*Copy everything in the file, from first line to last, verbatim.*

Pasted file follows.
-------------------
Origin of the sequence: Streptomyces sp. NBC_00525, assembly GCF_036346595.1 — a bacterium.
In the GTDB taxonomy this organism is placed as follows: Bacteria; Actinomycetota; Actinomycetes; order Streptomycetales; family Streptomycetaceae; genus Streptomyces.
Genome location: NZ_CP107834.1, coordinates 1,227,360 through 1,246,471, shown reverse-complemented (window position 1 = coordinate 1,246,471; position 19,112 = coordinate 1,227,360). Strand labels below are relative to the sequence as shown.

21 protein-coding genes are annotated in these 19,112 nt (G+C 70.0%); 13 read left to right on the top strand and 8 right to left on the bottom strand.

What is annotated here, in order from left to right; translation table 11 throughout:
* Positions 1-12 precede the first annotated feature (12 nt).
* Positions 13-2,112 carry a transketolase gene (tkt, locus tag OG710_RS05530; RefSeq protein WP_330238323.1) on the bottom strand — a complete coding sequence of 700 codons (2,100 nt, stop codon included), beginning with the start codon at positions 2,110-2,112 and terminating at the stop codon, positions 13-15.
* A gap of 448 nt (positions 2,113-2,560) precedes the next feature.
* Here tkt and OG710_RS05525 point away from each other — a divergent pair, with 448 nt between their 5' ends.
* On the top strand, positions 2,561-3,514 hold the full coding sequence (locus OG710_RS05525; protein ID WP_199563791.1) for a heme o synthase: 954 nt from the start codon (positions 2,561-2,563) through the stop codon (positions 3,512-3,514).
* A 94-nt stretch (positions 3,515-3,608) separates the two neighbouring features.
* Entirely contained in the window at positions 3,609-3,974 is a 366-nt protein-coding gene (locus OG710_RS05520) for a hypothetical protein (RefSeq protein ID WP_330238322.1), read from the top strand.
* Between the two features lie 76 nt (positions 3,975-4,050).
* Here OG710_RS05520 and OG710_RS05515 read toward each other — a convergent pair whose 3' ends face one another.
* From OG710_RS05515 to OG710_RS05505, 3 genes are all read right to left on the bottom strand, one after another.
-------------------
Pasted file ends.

Origin of the sequence: Streptomyces sp. NBC_00525, assembly GCF_036346595.1 — a bacterium.
In the GTDB taxonomy this organism is placed as follows: Bacteria; Actinomycetota; Actinomycetes; order Streptomycetales; family Streptomycetaceae; genus Streptomyces.
Genome location: NZ_CP107834.1, coordinates 1,227,360 through 1,246,471, shown reverse-complemented (window position 1 = coordinate 1,246,471; position 19,112 = coordinate 1,227,360). Strand labels below are relative to the sequence as shown.

21 protein-coding genes are annotated in these 19,112 nt (G+C 70.0%); 13 read left to right on the top strand and 8 right to left on the bottom strand.

What is annotated here, in order from left to right; translation table 11 throughout:
* Positions 1-12 precede the first annotated feature (12 nt).
* Positions 13-2,112 carry a transketolase gene (tkt, locus tag OG710_RS05530; RefSeq protein WP_330238323.1) on the bottom strand — a complete coding sequence of 700 codons (2,100 nt, stop codon included), beginning with the start codon at positions 2,110-2,112 and terminating at the stop codon, positions 13-15.
* A gap of 448 nt (positions 2,113-2,560) precedes the next feature.
* Here tkt and OG710_RS05525 point away from each other — a divergent pair, with 448 nt between their 5' ends.
* On the top strand, positions 2,561-3,514 hold the full coding sequence (locus OG710_RS05525; protein ID WP_199563791.1) for a heme o synthase: 954 nt from the start codon (positions 2,561-2,563) through the stop codon (positions 3,512-3,514).
* A 94-nt stretch (positions 3,515-3,608) separates the two neighbouring features.
* Entirely contained in the window at positions 3,609-3,974 is a 366-nt protein-coding gene (locus OG710_RS05520) for a hypothetical protein (RefSeq protein ID WP_330238322.1), read from the top strand.
* Between the two features lie 76 nt (positions 3,975-4,050).
* Here OG710_RS05520 and OG710_RS05515 read toward each other — a convergent pair whose 3' ends face one another.
* From OG710_RS05515 to OG710_RS05505, 3 genes are all read right to left on the bottom strand, one after another.